Bangkok is a huge city: 8.2 million people with a population density of 14,000 per square mile1 (compare this with New York City’s similar population but with a density of 28,000 per square mile2). Chelsea and I couldn’t possibly see all that the city has to offer in the few days that we were there. We were happy with what we did see, however, and decided to venture outside of the city a bit.
Our destination for our second full day in Thailand would be the country’s capital before Bangkok: Ayutthaya. We decided that this would be our place to visit the morning of our trip, during breakfast. We had to scramble to pack and get out on the street to find a taxi. It took us some time, but we finally found a cab that would take us to the Bangkok Train Station, informally called Hua Lamphong. We arrived with 30 minutes to spare, so we purchased a coffee, sat for a few minutes, then boarded the train to get a seat.
Ayutthaya is about an hour drive north of Bangkok. By train, this trip take about two hours and change. Chelsea and I were fortunate enough to get a seat, so the trip was comfortable and seemed quick to us. We mainly focused on what passed us outside the windows: a tantalizing combination of small villages, farms and open grasslands. We stayed alert for our own stop, though this was not necessary as the conductor of our car made sure to stop by our seats and tell us personally that our stop would be next. What amazing service…
We debarked the train and immediately searched for bike rental places. If you know me and Chelsea, you know that we have some pretty good experience with riding bikes in urban areas. We decided that this experience would translate well in another country. What we didn’t expect was the difficulty of finding a bicycle for rent! The places near the Ayutthaya train station were not renting that day, so we took a ferry to the other side of the Pa Sak River.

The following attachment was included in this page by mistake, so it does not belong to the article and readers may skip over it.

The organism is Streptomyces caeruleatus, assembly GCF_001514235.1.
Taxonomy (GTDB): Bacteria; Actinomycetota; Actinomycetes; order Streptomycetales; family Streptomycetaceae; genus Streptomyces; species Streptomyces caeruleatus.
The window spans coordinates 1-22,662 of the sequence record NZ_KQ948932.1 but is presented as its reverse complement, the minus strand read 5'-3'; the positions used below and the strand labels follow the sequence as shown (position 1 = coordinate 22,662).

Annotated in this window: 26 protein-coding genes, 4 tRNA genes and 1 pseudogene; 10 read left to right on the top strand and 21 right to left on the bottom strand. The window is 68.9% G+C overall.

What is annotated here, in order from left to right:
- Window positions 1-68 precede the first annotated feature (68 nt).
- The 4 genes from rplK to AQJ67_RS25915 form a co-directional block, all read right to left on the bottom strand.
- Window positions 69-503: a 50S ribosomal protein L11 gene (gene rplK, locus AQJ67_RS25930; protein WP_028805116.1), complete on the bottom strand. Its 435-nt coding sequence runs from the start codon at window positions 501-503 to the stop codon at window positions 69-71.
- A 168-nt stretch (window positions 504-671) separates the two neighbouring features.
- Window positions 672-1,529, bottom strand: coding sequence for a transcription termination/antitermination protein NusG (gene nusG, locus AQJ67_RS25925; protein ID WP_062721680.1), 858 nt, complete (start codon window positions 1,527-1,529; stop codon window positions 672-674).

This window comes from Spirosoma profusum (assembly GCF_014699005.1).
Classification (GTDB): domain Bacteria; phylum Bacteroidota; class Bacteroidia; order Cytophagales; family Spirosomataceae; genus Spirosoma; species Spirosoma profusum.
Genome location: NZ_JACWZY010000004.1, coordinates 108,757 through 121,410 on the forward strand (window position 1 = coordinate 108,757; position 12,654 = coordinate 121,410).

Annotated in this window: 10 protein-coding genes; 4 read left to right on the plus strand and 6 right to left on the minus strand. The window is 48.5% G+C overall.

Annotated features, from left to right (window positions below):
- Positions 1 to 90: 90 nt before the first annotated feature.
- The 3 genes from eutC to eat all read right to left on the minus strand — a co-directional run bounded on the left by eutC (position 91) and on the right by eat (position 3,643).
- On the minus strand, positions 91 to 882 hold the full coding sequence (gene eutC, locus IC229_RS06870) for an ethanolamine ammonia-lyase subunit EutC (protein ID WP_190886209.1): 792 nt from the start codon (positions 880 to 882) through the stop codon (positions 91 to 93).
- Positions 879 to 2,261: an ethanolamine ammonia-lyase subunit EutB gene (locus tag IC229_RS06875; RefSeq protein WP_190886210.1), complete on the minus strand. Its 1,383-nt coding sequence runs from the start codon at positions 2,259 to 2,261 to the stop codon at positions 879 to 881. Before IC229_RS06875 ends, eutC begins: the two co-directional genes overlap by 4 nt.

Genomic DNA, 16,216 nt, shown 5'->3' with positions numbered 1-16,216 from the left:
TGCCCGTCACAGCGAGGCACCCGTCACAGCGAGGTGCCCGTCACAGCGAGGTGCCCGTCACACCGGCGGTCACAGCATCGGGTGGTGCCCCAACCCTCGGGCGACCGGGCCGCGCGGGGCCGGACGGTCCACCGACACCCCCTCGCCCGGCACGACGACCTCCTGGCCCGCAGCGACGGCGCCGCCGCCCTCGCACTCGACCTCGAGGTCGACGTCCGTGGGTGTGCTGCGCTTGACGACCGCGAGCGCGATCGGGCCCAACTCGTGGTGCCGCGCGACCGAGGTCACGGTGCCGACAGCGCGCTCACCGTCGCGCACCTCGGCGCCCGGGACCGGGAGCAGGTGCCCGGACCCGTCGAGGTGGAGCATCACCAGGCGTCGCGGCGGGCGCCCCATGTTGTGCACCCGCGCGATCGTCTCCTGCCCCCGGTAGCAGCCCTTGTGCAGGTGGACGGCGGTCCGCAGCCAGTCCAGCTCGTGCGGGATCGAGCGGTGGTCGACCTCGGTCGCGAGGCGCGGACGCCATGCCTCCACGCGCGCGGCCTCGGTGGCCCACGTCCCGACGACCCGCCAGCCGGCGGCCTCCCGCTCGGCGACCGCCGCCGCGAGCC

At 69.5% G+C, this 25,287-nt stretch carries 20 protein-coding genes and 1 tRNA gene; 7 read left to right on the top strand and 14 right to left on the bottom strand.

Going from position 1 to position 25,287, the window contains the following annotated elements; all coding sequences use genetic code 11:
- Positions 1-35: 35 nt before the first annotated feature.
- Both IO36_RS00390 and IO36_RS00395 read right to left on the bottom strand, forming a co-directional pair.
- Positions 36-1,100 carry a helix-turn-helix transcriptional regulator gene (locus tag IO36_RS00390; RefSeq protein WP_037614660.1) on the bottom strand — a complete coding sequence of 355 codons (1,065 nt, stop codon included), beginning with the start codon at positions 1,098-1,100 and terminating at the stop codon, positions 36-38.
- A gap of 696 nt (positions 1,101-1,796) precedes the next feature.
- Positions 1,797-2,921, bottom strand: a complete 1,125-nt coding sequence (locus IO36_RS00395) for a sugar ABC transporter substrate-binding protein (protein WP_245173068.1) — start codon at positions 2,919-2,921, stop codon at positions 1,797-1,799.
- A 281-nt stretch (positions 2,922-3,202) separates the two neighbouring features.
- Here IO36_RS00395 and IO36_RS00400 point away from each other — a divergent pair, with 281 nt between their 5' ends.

There we easily found bikes to rent for the day. We rode less than a mile from the bike rental place to the Rama Public Park to visit Wat Mahathat. We were both amazed by the size of the site, having seen wats in Bangkok that were much smaller than this wat in Ayutthaya. Having been built in the 14th century, this entire complex was a shell of what it once was: the center prang, once standing at 164 feet tall collapsed in 1904 and again in 1911 to now only stand about 25 feet in height. Regardless of the disarray of the temples and prangs, the complex was still a sight to see, even with the hot sun rising over our heads.
After visiting Wat Mahathat we regrouped on our bikes and rode west toward Wat Phra Si Sanphet. We rode along a busy road to get there, so we were glad to see a dedicated bike lane on the side of the road as one would see in major US cities. What we did not expect was that this lane would be used by all kinds of bikes: bicycles and motorbikes alike. We carefully trekked along on our 1970s era cruisers, eventually arriving at Wat Phra Si Sanphet. After purchasing our tickets (30 baht each), we walked into the complex, our eyes locked on the three spires rising into the air.